Ex-construction minister Robert Key claims Wilson's construction brief is overwhelmed by energy needs.
BRIAN WILSON should hand over his construction brief to a junior minister as he is overworked, a former Tory construction minister said this week.

Robert Key, the frontbench trade and industry spokesman who was construction minister under John Major, said Wilson's responsibility for energy was so time-consuming that the construction industry was inevitably being neglected.

Key said: "As minister for energy he has to handle a white paper and the cabinet energy review. If he is so overstretched he should hand over his construction responsibilities to an undersecretary of state. I can understand why the construction industry feels so neglected."

Despite this, Key praised Wilson. He said: "Wilson is a very hard-working minister, to the point where I wonder what some of his DTI colleagues do all day. I have a great deal of sympathy with him."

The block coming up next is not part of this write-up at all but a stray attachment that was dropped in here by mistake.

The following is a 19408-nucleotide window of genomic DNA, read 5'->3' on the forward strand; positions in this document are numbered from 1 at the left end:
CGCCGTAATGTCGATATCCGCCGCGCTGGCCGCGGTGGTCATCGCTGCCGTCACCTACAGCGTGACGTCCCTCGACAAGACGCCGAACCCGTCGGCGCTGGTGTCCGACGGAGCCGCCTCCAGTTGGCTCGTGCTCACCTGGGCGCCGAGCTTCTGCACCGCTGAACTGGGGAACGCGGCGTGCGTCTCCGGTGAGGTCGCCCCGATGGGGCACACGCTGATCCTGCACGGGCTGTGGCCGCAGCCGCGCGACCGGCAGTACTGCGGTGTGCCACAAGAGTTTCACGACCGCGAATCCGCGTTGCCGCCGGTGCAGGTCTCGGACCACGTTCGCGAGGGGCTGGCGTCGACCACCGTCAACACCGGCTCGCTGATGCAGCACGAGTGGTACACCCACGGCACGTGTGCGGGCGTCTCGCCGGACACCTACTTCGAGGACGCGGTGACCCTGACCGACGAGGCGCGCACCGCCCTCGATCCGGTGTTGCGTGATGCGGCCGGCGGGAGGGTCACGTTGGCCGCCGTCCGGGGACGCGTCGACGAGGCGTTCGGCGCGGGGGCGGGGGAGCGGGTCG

Key added that the Whitehall shake-up after last year's general election, in which responsibility for construction moved from the DETR to the DTI, "appears to have been a misjudgment".

Wilson defended his role. He told Building that he was looking to spend more time on construction after the completion of a top-level energy review.

I can understand why the construction industry feels so neglected

Robert Key, ex-construction minister

He also defended construction's move to the DTI. He said: "The fundamental decision to move construction makes a lot of sense in the context of making the industry more competitive."

Wilson stressed that there was overlap between the energy and construction sides of his portfolio because the energy brief includes sustainable strategies. He said he has announced a number of demonstration or pilot projects incorporating solar power into housing developments, which combined both roles.

Key's comments came after Liberal Democrat spokesperson Don Foster lambasted Wilson's performance at the DTI.

Foster said: "I've seen little evidence of Wilson being on top of his brief. He doesn't seem to do very much. Clearly if you've got a minister who does little or nothing, he makes very few mistakes, but you don't get very far that way in the long run."

The criticism of Wilson's construction work rate follows similar complaints from leading industry figures.